AB-2626: Child care services.

Session: 2017-2018
Author: Mullin
Status: Signed into Law (Chaptered)
AAP-CA Position: Support
To view the status of this bill on the State Website, click here.

The Child Care and Development Services Act provides that a family that establishes initial eligibility or ongoing eligibility on the basis of seeking employment shall receive services for not less than 6 months. The act, for purposes of establishing income eligibility for services, defines “income eligible” to mean a family has an adjusted monthly income at or below 70% the state median income, as provided. This bill would instead provide that a family seeking employment, or experiencing homelessness or incapacitation, as a basis for initial eligibility or ongoing eligibility shall receive services for not less than 12 months. The bill would provide that a family receiving these services shall occur on no more than 5 days per week at 6.5 hours per day.

AAP Positional Letter



September 25, 2018

The Honorable Edmund G. Brown, Jr.
Governor of the State of California
California State Capitol, Suite 1173
Sacramento, CA 95814

RE: AB 2626 (Mullin): Child care services.
AAP-CA Position: Support

Dear Governor Brown:

The American Academy of Pediatrics, California (AAP-CA), representing over 5,000 California pediatricians, respectfully requests your signature on proposed legislation AB 2626 (Mullin), which would make various changes to the Child Care and Development Services Act, including making families eligible for child care services for a minimum of 12 months if they are seeking employment or are homeless or incapacitated.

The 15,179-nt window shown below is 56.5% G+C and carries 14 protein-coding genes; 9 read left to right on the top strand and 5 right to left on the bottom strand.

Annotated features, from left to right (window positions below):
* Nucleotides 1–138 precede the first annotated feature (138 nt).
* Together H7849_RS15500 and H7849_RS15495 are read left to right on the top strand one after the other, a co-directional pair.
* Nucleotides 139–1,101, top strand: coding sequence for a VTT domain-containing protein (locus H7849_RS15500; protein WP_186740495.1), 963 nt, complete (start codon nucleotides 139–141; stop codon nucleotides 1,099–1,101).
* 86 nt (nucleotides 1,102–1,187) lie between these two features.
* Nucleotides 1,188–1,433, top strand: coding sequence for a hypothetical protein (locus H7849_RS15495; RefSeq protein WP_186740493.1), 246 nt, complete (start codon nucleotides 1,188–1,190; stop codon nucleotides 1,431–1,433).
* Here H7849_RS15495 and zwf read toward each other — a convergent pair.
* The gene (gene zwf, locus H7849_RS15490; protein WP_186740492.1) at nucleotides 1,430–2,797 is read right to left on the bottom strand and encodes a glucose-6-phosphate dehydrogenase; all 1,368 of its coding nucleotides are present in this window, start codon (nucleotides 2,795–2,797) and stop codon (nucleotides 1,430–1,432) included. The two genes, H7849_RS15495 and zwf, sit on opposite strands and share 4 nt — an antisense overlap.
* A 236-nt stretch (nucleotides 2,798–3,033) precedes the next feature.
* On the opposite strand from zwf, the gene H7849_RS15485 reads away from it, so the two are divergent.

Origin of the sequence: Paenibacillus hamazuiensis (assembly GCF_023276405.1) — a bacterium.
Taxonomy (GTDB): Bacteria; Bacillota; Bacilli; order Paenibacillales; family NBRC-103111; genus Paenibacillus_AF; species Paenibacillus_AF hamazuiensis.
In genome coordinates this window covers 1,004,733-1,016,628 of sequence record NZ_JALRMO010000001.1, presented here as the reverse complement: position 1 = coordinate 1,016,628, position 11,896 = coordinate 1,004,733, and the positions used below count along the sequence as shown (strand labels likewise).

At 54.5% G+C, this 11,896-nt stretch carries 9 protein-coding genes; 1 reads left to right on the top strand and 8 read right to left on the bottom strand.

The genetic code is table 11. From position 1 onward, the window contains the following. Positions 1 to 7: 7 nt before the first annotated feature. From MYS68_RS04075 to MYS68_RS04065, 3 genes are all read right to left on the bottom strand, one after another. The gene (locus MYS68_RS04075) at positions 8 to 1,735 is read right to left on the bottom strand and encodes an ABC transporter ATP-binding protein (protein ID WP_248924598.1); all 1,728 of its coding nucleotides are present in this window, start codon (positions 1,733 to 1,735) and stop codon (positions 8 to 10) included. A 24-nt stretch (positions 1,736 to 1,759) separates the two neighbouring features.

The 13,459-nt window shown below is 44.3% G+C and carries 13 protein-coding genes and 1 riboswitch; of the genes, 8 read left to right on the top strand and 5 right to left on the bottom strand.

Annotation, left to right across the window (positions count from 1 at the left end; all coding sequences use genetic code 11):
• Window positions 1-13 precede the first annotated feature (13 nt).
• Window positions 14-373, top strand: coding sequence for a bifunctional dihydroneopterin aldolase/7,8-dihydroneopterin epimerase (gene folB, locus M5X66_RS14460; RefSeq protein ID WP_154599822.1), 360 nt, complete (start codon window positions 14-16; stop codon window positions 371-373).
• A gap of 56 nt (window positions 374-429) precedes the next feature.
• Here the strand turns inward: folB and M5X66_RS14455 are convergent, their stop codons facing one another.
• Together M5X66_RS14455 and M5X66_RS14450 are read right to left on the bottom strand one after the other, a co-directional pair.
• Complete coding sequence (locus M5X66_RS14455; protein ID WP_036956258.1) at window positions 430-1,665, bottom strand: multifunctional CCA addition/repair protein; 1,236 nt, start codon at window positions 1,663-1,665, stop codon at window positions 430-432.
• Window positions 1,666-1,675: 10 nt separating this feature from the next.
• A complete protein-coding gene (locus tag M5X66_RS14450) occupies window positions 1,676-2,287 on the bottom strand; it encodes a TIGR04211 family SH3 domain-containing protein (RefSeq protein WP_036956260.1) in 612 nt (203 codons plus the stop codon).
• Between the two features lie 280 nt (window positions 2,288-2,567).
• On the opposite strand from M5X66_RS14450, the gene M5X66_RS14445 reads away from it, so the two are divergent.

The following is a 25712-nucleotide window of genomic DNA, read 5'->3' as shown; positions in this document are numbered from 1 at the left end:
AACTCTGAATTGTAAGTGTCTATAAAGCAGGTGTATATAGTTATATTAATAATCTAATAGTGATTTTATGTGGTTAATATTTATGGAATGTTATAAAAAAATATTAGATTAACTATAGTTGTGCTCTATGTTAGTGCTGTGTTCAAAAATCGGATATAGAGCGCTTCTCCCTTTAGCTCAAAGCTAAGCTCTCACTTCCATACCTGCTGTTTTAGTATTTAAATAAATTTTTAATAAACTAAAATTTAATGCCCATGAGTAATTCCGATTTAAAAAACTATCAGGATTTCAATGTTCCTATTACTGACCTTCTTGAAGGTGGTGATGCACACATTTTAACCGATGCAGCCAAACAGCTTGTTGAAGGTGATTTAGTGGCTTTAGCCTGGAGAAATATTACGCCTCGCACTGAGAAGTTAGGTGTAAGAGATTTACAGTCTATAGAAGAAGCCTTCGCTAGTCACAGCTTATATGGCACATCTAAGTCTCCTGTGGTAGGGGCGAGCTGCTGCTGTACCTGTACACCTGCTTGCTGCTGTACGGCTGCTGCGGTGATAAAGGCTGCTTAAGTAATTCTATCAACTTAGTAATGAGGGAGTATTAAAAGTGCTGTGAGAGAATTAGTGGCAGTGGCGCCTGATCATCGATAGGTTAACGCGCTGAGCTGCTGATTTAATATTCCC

Childcare is a critical issue for many California families. When parents must work during the day, it is essential that affordable and high-quality childcare be made available to them so that they are not forced to rely on substandard child care options that could neglect opportunities for early childhood learning or, worse, endanger their child’s health and safety. However, a recent study found that only one in seven California children who qualify for subsidized child care received such services in 2015. While part of the problem is insufficient or unstable funding on the federal level, many families may not access these services because of difficult state enrollment requirements or cumbersome regulations. Further, families may lose certification if they do not keep up with paperwork during housing or employment crises.

AB 2626 (Mullin) would ease certain requirements regarding access to California subsidized child care, including allowing families seeking employment, or are homeless or incapacitated, to be certified for a minimum 12-month period rather than 6 months, and eliminating the requirement that at least half of all students at subsidized child care centers be four years old, allowing for greater flexibility in enrollment.

Pediatrician members of AAP California Chapters 1, 2, 3 and 4 across the state strongly support proposed legislation AB 2626 (Mullin) and respectfully urge your signature. Thank you for your public service and leadership on behalf of the health and wellbeing of children, youth, and families in California.

Sincerely,

Kris Calvin
Chief Executive Officer, American Academy of Pediatrics, California

cc: Honorable Kevin Mullin, author
Members of the Assembly Human Services Committee
AAP-CA Leadership; Lobbyist Lydia Bourne